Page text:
From its inception, SCJ Alliance has been a company that embraces, supports and celebrates women. The firm’s many female engineers mentor girls and young women, sharing what they have learned through experience in a male-dominated field. Now that support is taking on a different form. SCJ is adding its voice to a new cancer research effort, ResearcHERS.
The campaign is part of the American Cancer Society’s (ACS) ongoing work, with an emphasis on removing obstacles for women-led research, bolstering the careers of women researchers, and supporting a more robust pipeline of female leaders in cancer research.
According to SCJ President and CEO Jean Carr, the company’s connection to cancer research is longstanding. “The fight against cancer has been an important focus of charitable contributions from the early days when one of our founders was diagnosed with breast cancer at her first-ever mammogram,” says Carr. Much of SCJ’s early fundraising was through events like Making Strides against Breast Cancer and the Susan G. Komen 3-Day for the Cure. “This year, another one of our principals was diagnosed with a very rare form of cancer and it made us think about the disease from a broader perspective.”
Carr’s sister was also diagnosed with cancer several years ago and it turned out she had a BRCA gene mutation, a condition first discovered by ACS researcher Dr. Mary-Claire King. BRCA1 and BRCA2 are human tumor suppressor genes typically in the cells of breast and other tissues. If they are mutated, affected DNA is not repaired properly, leading to an increased risk for breast cancer. King’s discovery had a very personal and significant impact for Carr.
Corinn Wohl says King saved her life. Wohl is the chair of ACS’s South Puget Sound Leadership Council and a breast cancer survivor. “King’s work was innovative,” she shares. “At the time, people believed breast cancer was caused by a virus. Dr. King was way out there in her thinking and because of that, it saved my life and the life of my daughter and future generations.”
Wohl is thankful for the support of a company like SCJ. “They are one of the most highly-respected organizations in our region,” says Wohl. “When you have somebody with that type of recognition in the community who is stepping up and saying, ‘This is an important cause that we should get behind with funds,’ it creates bigger visibility for the American Cancer Society and women researchers in general.”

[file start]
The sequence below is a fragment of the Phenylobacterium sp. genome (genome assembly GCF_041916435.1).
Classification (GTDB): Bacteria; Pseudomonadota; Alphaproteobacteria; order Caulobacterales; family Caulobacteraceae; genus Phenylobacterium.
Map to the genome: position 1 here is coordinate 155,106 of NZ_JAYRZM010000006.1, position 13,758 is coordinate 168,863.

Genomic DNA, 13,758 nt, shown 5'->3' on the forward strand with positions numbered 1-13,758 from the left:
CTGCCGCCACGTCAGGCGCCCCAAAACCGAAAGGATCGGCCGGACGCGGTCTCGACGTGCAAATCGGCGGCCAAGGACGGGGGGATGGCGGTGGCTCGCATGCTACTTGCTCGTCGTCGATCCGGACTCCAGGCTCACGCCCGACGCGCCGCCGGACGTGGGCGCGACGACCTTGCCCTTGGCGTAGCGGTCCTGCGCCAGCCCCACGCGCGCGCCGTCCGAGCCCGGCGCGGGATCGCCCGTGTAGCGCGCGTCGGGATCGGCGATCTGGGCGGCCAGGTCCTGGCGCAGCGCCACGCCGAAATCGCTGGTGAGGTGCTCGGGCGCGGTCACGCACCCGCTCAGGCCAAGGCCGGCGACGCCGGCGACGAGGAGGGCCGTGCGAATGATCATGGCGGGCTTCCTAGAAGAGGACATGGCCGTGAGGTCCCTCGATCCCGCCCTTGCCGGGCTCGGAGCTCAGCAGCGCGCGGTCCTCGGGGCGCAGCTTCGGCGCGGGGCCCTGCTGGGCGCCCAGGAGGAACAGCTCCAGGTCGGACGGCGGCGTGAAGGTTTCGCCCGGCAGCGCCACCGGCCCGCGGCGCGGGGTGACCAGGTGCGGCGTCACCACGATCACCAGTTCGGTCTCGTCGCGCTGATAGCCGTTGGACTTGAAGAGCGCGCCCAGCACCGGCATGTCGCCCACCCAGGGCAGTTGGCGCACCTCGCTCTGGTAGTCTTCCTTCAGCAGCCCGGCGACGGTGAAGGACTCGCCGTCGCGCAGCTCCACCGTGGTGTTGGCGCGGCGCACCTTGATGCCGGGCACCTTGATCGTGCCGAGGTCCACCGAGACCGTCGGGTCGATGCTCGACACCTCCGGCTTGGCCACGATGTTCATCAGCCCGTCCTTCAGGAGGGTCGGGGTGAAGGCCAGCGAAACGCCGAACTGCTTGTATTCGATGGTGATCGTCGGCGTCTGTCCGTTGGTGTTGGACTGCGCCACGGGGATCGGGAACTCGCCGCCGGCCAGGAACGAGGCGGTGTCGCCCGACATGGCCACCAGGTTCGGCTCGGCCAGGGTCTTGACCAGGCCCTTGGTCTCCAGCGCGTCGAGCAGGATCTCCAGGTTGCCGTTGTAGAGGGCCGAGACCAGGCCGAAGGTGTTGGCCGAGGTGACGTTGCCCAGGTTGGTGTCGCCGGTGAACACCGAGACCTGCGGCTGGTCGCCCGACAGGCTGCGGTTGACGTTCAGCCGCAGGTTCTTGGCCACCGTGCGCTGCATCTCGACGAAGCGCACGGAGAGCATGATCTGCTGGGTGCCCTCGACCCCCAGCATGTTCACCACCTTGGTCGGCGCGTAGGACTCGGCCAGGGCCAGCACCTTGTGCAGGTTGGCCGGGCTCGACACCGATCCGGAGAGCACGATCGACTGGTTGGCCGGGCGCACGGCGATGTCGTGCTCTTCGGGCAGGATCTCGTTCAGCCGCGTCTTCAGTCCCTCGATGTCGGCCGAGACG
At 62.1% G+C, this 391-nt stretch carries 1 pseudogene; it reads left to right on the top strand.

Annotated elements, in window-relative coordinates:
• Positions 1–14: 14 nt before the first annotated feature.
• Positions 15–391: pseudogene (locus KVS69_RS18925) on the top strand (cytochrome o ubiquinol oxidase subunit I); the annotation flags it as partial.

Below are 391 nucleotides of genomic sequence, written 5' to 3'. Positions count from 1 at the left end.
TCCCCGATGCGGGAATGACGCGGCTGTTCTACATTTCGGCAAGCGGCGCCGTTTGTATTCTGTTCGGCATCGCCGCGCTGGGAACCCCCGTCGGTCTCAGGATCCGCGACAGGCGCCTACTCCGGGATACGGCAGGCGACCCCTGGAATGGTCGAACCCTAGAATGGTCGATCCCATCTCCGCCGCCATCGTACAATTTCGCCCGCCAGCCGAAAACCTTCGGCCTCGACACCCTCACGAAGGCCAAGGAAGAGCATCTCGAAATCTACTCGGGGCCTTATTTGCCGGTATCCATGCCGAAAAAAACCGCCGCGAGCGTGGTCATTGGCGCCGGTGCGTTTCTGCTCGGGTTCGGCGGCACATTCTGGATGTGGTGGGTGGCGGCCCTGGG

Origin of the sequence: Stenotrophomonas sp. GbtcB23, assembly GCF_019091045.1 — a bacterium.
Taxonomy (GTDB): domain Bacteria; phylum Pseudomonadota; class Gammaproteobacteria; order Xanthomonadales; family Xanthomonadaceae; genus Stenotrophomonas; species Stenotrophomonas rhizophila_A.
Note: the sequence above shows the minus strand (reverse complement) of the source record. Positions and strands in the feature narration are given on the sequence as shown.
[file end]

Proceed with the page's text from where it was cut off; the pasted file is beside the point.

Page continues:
Her involvement with ACS began after her diagnosis in 2016. Wohl, who is also the director of community engagement at Twinstar Credit Union, began fundraising and participating in events like Making Strides Against Breast Cancer and Relay for Life. The more she learned about the organization, the more she wanted to support their work.
“A lot of people think that the ACS is so large that they don’t need help,” Wohl explains. “It’s the second-largest funder of research in the United States and it operates with no government funding whatsoever and is run primarily by volunteers. With COVID-19, their ability to continue with their mission is threatened. Because of COVID-19 and the cancelation of so many traditional fundraising events, the ACS is anticipating a $200,000,000 shortfall in 2020.”
SCJ is hoping their ResearcHERS support will help bridge that gap . “We’re doing a push with our staff, sharing about it on social media, and several of us are reaching out to our personal networks,” says Carr. “And anyone can donate to our campaign by visiting SCJ’s ResearcHERS page. Carr added, “We’ll also continue to participate in cancer walks and other events as we’re able to in this world of social distancing.”
Fundraising is just one of many activities ACS is involved in. “They’re doing amazing things,” says Carr. “They provide free rides to treatment and free housing for people who have to travel to get treatment. They’ve been involved in every aspect of the fight against cancer from research, to education, to support.”
She hopes other companies are inspired to participate in whatever way makes sense for them. “We’re all focused so much on COVID right now, but people are still being diagnosed with cancer and needing treatment,” she says. “I would love to see people filling that funding gap and supporting research that can help identify other breakthroughs related to this terrible disease.”
For her part, Wohl would like to see SCJ’s participation in ResearcHERS mobilize more women to make donations and learn about the ACS. “They may even decide that they want to become ResearcHERS Ambassadors themselves,” she says. “That would help to extend this network even further.”